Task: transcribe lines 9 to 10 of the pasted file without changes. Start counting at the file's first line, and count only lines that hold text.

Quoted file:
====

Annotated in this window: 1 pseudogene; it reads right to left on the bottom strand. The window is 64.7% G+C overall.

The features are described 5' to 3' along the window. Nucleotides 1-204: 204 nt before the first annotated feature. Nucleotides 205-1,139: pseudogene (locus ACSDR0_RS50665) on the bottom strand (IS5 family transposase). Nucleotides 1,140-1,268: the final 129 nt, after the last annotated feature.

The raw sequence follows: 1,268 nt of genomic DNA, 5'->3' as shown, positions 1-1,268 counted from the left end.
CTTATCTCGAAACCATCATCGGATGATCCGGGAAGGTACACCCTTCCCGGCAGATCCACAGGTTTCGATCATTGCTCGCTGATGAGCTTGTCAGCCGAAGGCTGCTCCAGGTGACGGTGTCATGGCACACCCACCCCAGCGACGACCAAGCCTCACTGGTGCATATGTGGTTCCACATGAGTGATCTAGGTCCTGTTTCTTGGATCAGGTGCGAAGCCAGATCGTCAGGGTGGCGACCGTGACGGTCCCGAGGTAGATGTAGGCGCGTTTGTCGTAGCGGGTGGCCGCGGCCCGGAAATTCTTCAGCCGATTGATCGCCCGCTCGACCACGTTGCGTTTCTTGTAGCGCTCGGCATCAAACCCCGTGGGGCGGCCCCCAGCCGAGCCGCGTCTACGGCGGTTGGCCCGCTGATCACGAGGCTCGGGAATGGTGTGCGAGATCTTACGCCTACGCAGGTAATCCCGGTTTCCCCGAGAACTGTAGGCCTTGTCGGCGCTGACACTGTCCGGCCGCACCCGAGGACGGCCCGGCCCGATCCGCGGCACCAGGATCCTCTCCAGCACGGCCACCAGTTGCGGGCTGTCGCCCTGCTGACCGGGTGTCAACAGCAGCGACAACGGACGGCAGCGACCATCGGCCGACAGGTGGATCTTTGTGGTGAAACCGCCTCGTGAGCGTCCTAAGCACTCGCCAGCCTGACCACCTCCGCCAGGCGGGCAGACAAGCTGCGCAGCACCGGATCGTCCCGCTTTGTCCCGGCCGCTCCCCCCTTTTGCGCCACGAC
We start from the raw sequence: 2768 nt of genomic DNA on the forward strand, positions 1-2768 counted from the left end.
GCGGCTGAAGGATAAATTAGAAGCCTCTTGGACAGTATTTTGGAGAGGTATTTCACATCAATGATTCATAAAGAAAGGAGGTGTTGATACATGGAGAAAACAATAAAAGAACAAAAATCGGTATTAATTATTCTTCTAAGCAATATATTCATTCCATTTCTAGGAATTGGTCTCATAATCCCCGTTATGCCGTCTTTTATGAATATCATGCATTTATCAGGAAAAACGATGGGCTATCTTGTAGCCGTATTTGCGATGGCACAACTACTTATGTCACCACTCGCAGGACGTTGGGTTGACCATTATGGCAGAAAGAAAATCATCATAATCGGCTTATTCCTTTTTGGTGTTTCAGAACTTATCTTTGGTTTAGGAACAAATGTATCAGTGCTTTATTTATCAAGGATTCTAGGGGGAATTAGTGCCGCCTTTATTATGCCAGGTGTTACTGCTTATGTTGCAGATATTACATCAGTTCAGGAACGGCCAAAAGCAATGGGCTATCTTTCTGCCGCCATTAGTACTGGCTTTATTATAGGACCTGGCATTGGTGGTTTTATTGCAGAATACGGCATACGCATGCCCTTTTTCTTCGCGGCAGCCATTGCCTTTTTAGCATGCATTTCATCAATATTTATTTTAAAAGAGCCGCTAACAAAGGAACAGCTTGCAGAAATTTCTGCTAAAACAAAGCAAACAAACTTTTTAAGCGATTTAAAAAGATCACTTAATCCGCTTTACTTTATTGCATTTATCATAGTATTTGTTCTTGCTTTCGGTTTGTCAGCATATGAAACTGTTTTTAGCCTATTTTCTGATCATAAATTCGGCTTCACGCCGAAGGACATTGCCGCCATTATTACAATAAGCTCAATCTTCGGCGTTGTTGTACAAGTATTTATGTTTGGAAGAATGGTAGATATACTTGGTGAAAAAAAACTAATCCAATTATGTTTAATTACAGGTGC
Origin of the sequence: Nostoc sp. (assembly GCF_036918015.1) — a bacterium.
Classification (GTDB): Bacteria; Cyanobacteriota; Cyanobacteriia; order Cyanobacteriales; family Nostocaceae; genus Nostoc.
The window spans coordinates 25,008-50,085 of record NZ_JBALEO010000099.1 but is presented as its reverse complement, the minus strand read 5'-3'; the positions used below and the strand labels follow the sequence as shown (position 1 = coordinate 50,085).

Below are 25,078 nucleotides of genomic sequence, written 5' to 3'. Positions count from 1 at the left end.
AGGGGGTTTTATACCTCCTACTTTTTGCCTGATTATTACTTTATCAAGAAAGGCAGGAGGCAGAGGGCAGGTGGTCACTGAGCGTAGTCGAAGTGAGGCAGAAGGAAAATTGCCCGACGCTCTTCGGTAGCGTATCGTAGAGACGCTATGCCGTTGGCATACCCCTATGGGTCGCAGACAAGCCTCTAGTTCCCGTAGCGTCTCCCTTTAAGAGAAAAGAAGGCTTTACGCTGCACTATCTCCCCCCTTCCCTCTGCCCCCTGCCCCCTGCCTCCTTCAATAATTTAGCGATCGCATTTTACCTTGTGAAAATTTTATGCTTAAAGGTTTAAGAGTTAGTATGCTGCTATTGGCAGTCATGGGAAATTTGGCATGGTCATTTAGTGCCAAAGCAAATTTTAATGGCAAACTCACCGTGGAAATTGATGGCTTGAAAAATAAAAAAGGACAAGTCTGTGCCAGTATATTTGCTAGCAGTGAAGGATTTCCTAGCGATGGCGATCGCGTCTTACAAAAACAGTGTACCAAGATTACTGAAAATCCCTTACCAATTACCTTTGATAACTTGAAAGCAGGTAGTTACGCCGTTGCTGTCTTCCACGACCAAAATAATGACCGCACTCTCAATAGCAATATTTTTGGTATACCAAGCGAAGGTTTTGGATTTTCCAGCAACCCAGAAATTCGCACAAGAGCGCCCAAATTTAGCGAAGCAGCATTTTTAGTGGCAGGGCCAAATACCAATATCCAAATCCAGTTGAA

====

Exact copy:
The window spans coordinates 25,008-50,085 of record NZ_JBALEO010000099.1 but is presented as its reverse complement, the minus strand read 5'-3'; the positions used below and the strand labels follow the sequence as shown (position 1 = coordinate 50,085).

Below are 25,078 nucleotides of genomic sequence, written 5' to 3'. Positions count from 1 at the left end.